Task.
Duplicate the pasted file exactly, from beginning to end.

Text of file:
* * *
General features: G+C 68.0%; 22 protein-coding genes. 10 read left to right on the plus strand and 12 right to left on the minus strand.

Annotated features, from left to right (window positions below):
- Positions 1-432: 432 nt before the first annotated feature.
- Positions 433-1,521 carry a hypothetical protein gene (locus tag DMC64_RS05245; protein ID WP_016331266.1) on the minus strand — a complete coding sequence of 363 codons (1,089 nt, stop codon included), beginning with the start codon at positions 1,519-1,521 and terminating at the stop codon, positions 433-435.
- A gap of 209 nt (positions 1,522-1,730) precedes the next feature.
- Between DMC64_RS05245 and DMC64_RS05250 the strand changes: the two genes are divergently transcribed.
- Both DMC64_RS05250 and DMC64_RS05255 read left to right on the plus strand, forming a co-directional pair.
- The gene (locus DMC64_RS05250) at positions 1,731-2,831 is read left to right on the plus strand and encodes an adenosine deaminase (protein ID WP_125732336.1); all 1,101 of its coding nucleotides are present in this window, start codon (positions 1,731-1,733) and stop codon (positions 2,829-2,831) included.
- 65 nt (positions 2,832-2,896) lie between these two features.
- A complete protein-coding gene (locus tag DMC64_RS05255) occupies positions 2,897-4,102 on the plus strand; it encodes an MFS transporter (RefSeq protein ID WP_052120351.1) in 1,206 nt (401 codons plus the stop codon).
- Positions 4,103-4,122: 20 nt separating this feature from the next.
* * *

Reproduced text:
General features: G+C 68.0%; 22 protein-coding genes. 10 read left to right on the plus strand and 12 right to left on the minus strand.

Annotated features, from left to right (window positions below):
- Positions 1-432: 432 nt before the first annotated feature.
- Positions 433-1,521 carry a hypothetical protein gene (locus tag DMC64_RS05245; protein ID WP_016331266.1) on the minus strand — a complete coding sequence of 363 codons (1,089 nt, stop codon included), beginning with the start codon at positions 1,519-1,521 and terminating at the stop codon, positions 433-435.
- A gap of 209 nt (positions 1,522-1,730) precedes the next feature.
- Between DMC64_RS05245 and DMC64_RS05250 the strand changes: the two genes are divergently transcribed.
- Both DMC64_RS05250 and DMC64_RS05255 read left to right on the plus strand, forming a co-directional pair.
- The gene (locus DMC64_RS05250) at positions 1,731-2,831 is read left to right on the plus strand and encodes an adenosine deaminase (protein ID WP_125732336.1); all 1,101 of its coding nucleotides are present in this window, start codon (positions 1,731-1,733) and stop codon (positions 2,829-2,831) included.
- 65 nt (positions 2,832-2,896) lie between these two features.
- A complete protein-coding gene (locus tag DMC64_RS05255) occupies positions 2,897-4,102 on the plus strand; it encodes an MFS transporter (RefSeq protein ID WP_052120351.1) in 1,206 nt (401 codons plus the stop codon).
- Positions 4,103-4,122: 20 nt separating this feature from the next.